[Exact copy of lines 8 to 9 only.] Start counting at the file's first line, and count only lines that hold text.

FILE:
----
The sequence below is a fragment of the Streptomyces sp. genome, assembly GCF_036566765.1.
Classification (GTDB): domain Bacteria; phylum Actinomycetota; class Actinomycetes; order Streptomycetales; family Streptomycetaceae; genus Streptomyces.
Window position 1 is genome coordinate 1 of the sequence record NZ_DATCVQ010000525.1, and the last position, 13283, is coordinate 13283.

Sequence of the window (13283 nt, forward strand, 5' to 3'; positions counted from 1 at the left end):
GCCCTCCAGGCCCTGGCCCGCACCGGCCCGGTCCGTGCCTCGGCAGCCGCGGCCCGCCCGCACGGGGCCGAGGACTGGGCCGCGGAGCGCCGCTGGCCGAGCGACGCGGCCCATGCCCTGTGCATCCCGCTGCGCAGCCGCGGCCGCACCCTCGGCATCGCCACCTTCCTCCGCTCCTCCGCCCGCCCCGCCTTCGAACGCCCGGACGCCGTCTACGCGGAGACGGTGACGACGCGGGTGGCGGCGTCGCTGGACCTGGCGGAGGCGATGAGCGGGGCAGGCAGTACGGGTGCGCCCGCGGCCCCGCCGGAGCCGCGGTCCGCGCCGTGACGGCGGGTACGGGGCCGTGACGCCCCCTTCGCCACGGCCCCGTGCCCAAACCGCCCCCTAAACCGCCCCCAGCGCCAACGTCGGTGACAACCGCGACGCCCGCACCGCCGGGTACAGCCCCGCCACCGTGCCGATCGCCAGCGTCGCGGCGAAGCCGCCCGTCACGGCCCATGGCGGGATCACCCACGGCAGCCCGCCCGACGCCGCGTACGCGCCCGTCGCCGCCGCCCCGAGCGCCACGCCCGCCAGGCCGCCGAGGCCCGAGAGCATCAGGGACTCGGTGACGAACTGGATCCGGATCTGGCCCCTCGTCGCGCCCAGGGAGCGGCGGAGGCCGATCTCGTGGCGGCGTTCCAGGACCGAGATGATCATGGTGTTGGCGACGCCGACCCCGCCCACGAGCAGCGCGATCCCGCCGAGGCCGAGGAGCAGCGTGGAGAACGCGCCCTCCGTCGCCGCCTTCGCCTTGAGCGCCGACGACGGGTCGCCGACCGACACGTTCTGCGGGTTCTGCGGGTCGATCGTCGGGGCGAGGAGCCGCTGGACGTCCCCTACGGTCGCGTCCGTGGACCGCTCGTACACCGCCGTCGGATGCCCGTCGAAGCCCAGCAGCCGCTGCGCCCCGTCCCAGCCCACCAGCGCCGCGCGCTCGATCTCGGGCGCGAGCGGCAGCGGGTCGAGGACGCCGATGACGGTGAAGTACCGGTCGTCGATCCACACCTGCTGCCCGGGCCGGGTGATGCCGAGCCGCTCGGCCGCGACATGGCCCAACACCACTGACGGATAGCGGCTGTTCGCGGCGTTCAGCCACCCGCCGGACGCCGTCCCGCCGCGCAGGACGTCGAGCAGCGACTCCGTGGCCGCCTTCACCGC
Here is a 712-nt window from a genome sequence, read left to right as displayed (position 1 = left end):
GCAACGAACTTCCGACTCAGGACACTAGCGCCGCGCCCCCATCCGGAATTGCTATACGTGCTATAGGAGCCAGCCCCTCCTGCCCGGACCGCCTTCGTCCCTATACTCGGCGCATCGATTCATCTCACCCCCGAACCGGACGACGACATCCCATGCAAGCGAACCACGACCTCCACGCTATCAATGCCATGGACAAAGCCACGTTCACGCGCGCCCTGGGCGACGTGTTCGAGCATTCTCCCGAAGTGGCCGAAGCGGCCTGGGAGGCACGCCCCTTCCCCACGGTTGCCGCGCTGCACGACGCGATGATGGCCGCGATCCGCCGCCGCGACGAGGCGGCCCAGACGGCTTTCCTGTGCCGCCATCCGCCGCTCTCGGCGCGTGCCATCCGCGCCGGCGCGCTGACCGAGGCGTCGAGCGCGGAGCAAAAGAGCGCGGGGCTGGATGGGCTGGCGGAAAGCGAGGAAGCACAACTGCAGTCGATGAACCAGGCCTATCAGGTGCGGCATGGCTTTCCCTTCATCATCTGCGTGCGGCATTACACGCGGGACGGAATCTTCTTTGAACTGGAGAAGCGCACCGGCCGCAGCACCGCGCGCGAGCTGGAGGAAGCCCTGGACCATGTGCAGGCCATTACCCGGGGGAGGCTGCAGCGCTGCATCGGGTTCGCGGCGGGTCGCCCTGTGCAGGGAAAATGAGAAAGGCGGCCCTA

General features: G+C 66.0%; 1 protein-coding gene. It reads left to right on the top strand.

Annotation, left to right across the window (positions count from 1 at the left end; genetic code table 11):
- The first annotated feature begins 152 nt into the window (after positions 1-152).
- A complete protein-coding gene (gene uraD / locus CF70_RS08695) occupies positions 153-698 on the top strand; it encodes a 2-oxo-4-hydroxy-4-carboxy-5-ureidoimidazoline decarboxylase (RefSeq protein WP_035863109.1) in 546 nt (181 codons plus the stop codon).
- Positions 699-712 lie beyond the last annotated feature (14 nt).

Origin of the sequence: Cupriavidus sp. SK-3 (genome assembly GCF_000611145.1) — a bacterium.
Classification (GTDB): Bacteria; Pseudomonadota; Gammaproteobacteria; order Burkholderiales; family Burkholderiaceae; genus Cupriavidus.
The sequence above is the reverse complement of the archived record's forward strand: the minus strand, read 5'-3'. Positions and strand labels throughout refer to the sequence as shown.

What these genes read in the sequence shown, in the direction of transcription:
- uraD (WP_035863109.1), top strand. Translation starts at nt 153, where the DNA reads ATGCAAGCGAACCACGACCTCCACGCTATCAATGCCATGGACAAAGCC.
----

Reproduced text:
General features: G+C 66.0%; 1 protein-coding gene. It reads left to right on the top strand.

Annotation, left to right across the window (positions count from 1 at the left end; genetic code table 11):